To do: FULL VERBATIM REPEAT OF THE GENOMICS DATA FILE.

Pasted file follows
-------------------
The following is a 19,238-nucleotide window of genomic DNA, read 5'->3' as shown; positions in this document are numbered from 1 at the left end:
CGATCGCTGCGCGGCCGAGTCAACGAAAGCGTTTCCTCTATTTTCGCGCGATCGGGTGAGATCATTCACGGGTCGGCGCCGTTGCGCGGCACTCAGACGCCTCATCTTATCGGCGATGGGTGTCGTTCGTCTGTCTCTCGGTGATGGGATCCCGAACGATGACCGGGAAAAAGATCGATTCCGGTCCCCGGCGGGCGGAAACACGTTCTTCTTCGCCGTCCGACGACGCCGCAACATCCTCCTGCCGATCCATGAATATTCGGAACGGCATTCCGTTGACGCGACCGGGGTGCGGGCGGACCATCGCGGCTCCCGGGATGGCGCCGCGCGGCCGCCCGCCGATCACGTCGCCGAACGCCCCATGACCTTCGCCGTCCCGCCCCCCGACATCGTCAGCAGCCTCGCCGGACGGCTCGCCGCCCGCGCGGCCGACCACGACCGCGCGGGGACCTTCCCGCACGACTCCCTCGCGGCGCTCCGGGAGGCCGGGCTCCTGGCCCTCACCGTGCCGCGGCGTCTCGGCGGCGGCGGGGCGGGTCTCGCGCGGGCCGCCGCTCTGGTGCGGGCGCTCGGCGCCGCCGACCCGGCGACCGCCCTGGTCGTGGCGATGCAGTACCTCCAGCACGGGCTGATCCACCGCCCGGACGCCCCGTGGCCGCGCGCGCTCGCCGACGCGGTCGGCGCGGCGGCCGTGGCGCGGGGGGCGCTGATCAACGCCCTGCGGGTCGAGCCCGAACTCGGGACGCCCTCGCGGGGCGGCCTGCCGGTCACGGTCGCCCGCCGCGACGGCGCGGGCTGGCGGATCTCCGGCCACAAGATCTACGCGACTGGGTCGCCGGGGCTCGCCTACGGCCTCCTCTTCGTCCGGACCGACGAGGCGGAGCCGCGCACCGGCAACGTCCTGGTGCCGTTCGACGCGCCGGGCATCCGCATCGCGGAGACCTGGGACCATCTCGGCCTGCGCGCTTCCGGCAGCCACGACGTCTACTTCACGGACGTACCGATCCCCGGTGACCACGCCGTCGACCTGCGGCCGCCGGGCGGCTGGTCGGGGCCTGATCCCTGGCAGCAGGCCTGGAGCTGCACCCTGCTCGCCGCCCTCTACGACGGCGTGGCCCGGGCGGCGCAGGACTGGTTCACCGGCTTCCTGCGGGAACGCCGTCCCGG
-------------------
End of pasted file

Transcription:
The following is a 19,238-nucleotide window of genomic DNA, read 5'->3' as shown; positions in this document are numbered from 1 at the left end:
CGATCGCTGCGCGGCCGAGTCAACGAAAGCGTTTCCTCTATTTTCGCGCGATCGGGTGAGATCATTCACGGGTCGGCGCCGTTGCGCGGCACTCAGACGCCTCATCTTATCGGCGATGGGTGTCGTTCGTCTGTCTCTCGGTGATGGGATCCCGAACGATGACCGGGAAAAAGATCGATTCCGGTCCCCGGCGGGCGGAAACACGTTCTTCTTCGCCGTCCGACGACGCCGCAACATCCTCCTGCCGATCCATGAATATTCGGAACGGCATTCCGTTGACGCGACCGGGGTGCGGGCGGACCATCGCGGCTCCCGGGATGGCGCCGCGCGGCCGCCCGCCGATCACGTCGCCGAACGCCCCATGACCTTCGCCGTCCCGCCCCCCGACATCGTCAGCAGCCTCGCCGGACGGCTCGCCGCCCGCGCGGCCGACCACGACCGCGCGGGGACCTTCCCGCACGACTCCCTCGCGGCGCTCCGGGAGGCCGGGCTCCTGGCCCTCACCGTGCCGCGGCGTCTCGGCGGCGGCGGGGCGGGTCTCGCGCGGGCCGCCGCTCTGGTGCGGGCGCTCGGCGCCGCCGACCCGGCGACCGCCCTGGTCGTGGCGATGCAGTACCTCCAGCACGGGCTGATCCACCGCCCGGACGCCCCGTGGCCGCGCGCGCTCGCCGACGCGGTCGGCGCGGCGGCCGTGGCGCGGGGGGCGCTGATCAACGCCCTGCGGGTCGAGCCCGAACTCGGGACGCCCTCGCGGGGCGGCCTGCCGGTCACGGTCGCCCGCCGCGACGGCGCGGGCTGGCGGATCTCCGGCCACAAGATCTACGCGACTGGGTCGCCGGGGCTCGCCTACGGCCTCCTCTTCGTCCGGACCGACGAGGCGGAGCCGCGCACCGGCAACGTCCTGGTGCCGTTCGACGCGCCGGGCATCCGCATCGCGGAGACCTGGGACCATCTCGGCCTGCGCGCTTCCGGCAGCCACGACGTCTACTTCACGGACGTACCGATCCCCGGTGACCACGCCGTCGACCTGCGGCCGCCGGGCGGCTGGTCGGGGCCTGATCCCTGGCAGCAGGCCTGGAGCTGCACCCTGCTCGCCGCCCTCTACGACGGCGTGGCCCGGGCGGCGCAGGACTGGTTCACCGGCTTCCTGCGGGAACGCCGTCCCGG